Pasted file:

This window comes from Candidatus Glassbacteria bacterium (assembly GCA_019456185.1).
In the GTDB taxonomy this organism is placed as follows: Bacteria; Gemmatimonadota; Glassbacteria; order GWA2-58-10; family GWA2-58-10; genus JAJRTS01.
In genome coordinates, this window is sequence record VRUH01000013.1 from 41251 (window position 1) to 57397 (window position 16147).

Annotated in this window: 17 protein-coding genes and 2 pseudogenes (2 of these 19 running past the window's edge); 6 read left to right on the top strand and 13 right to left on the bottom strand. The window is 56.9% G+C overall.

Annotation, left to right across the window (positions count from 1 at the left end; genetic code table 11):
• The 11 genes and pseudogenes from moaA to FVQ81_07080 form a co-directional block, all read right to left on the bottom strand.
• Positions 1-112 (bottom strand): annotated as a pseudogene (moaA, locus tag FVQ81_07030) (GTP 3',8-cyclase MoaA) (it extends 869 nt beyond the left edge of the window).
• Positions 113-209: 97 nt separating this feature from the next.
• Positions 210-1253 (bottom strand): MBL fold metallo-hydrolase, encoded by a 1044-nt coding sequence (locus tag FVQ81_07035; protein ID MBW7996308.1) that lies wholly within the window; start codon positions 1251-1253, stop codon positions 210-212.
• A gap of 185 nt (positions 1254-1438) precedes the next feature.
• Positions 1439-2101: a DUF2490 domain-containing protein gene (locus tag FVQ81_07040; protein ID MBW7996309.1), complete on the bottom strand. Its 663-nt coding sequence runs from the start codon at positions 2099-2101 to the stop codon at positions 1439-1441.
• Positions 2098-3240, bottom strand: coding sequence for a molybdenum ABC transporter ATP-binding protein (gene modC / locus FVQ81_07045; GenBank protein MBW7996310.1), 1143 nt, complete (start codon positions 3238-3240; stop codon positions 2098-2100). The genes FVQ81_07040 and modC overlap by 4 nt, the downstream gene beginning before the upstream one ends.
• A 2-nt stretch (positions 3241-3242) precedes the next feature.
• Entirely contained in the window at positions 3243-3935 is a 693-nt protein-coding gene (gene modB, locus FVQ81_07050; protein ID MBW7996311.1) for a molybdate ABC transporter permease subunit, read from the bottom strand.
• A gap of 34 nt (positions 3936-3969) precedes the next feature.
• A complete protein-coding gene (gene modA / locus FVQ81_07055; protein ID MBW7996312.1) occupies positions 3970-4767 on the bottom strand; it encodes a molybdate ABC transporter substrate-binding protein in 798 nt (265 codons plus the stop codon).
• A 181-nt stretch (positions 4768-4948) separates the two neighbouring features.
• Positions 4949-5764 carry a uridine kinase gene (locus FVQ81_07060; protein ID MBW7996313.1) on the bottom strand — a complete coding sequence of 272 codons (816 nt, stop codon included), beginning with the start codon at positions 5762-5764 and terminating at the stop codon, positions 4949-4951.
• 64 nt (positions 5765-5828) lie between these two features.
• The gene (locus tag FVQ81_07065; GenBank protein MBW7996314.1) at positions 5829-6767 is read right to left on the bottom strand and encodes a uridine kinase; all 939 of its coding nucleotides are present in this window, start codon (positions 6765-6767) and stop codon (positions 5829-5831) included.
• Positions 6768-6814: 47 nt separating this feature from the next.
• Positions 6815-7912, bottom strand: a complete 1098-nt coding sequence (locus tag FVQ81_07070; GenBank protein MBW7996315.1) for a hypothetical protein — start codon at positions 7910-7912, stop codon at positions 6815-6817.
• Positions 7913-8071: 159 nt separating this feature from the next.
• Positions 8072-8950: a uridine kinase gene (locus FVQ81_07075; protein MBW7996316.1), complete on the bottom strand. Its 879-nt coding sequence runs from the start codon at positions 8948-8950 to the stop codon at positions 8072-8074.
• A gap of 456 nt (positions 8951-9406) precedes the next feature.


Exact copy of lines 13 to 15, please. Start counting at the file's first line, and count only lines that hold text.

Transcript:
• A 2-nt stretch (positions 3241-3242) precedes the next feature.
• Entirely contained in the window at positions 3243-3935 is a 693-nt protein-coding gene (gene modB, locus FVQ81_07050; protein ID MBW7996311.1) for a molybdate ABC transporter permease subunit, read from the bottom strand.
• A gap of 34 nt (positions 3936-3969) precedes the next feature.